The mortgage that is secured by a cooperative project, as opposed to the share loans on individual units within the project.
A violation of any legal obligation.
A form of second trust that is collateralized by the borrower's present home (which is usually for sale) in a manner that allows the proceeds to be used for closing on a new house before the present home is sold. Also known as "swing loan."
A person who, for a commission or a fee, brings parties together and assists in negotiating contracts between them.
A temporary buydown is a mortgage on which an initial lump sum payment is made by any party to reduce a borrower's monthly payments during the first few years of a mortgage. A permanent buydown reduces the interest rate over the entire life of a mortgage.
A provision in the mortgage that gives the mortgagee the right to call the mortgage due and payable at the end of a specified period for whatever reason.
A provision of an adjustable-rate mortgage (ARM) that limits how much the interest rate or mortgage payments may increase or decrease.
Any structure or component erected as a permanent improvement to real property that adds to its value and useful life.
A refinance transaction in which the amount of money received from the new loan exceeds the total of the money needed to repay the existing first mortgage, closing costs, points, and the amount required to satisfy any outstanding subordinate mortgage liens. In other words, a refinance transaction in which the borrower receives additional cash that can be used for any purpose.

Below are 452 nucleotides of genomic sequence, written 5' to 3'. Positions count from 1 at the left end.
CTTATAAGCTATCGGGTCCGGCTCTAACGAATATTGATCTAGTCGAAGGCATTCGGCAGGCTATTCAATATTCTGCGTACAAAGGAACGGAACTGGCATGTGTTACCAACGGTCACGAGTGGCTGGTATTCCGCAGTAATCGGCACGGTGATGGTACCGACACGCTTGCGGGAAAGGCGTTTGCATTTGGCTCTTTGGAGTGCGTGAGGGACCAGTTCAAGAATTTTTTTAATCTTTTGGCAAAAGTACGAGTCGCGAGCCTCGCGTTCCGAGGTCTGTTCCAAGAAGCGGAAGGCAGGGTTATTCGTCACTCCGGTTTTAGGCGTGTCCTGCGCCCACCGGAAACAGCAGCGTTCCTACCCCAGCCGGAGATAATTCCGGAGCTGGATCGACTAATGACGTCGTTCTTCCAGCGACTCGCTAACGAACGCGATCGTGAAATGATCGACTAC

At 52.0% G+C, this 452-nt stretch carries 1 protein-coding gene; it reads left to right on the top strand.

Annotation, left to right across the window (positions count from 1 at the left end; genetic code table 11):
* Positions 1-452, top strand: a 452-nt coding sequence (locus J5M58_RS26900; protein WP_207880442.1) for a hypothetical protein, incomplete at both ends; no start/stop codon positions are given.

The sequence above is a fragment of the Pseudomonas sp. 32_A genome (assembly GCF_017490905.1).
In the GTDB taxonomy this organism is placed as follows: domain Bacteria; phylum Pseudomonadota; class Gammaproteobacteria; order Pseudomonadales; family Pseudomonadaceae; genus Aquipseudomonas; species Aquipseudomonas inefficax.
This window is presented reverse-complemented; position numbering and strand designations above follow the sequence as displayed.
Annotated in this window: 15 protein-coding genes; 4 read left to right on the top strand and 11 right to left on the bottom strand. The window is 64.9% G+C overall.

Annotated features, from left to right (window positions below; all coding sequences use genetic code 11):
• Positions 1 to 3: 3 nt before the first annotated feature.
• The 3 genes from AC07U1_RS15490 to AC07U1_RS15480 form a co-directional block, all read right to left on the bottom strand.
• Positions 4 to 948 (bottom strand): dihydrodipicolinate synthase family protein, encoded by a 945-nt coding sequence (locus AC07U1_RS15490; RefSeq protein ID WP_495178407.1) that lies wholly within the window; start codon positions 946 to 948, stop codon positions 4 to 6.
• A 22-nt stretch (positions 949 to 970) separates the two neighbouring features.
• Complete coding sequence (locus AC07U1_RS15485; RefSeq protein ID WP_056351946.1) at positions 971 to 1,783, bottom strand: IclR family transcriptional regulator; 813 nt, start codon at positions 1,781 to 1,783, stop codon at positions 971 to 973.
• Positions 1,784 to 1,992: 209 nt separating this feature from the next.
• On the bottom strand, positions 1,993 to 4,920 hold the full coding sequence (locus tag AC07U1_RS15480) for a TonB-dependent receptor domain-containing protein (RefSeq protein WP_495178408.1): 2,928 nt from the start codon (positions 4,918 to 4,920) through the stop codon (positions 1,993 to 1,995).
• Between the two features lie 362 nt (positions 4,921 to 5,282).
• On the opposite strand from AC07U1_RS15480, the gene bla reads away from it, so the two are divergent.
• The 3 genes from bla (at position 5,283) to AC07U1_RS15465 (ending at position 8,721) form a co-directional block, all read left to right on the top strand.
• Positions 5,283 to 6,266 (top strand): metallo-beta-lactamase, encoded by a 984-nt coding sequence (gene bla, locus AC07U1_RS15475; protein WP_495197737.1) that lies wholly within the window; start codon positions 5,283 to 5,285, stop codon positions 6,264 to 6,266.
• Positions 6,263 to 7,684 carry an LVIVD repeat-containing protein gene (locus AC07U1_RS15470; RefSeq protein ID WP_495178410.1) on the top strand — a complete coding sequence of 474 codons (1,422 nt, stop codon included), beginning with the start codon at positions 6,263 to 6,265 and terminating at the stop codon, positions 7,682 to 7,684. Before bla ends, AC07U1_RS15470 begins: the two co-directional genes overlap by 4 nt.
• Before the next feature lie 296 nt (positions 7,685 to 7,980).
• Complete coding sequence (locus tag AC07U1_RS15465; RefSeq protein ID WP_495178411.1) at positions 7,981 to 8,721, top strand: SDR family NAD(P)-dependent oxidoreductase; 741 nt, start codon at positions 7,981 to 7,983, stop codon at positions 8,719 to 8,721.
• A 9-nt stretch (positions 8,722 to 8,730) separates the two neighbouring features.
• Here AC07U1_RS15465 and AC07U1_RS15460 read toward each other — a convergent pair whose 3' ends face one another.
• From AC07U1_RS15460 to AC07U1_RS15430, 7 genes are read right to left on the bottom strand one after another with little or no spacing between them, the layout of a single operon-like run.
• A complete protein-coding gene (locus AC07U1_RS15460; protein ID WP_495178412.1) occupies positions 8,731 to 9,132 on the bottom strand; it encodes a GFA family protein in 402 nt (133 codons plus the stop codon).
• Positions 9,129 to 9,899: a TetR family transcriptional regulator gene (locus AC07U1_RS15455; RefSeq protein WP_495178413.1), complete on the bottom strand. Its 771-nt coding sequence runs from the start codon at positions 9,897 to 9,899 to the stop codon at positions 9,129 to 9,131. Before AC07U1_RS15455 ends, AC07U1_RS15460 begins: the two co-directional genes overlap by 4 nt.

Commonly known as a "CD," certificates of deposit bear a maturity date and a specified rate of interest. Penalties may apply for early withdrawal.
A document issued by the federal government certifying a veteran's eligibility for a Department of Veterans Affairs (VA) mortgage.
A document issued by the Department of Veterans Affairs (VA) that establishes the maximum value and loan amount for a VA mortgage.
A statement provided by an abstract company, title company, or attorney stating that the title to real estate is legally held by the current owner.
The history of all of the documents that transfer title to a parcel of real property, starting with the earliest existing document and ending with the most recent.
The frequency (in months) of payment and/or interest rate changes in an adjustable-rate mortgage (ARM).
A title that is free of liens or legal questions as to ownership of the property.
A meeting at which a sale of a property is finalized by the buyer signing the mortgage documents and paying closing costs. Also called "settlement."
A fee or amount that a home buyer must pay at closing for a single service, tax, or product. Closing costs are made up of individual closing cost items such as origination fees and attorney's fees. Many closing cost items are included as numbered items on the HUD-1 statement. Expenses (over and above the price of the property) incurred by buyers and sellers in transferring ownership of a property. Closing costs normally include an origination fee, an attorney's fee, taxes, an amount placed in escrow, and charges for obtaining title insurance and a survey. Closing costs percentage will vary according to the area of the country.